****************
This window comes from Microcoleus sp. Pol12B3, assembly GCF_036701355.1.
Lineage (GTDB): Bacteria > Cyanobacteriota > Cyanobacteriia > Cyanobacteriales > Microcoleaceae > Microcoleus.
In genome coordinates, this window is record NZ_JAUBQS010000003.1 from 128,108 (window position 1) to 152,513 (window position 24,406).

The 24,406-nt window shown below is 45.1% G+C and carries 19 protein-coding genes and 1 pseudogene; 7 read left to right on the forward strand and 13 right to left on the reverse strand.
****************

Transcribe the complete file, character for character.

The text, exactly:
This window comes from Microcoleus sp. Pol12B3, assembly GCF_036701355.1.
Lineage (GTDB): Bacteria > Cyanobacteriota > Cyanobacteriia > Cyanobacteriales > Microcoleaceae > Microcoleus.
In genome coordinates, this window is record NZ_JAUBQS010000003.1 from 128,108 (window position 1) to 152,513 (window position 24,406).

The 24,406-nt window shown below is 45.1% G+C and carries 19 protein-coding genes and 1 pseudogene; 7 read left to right on the forward strand and 13 right to left on the reverse strand.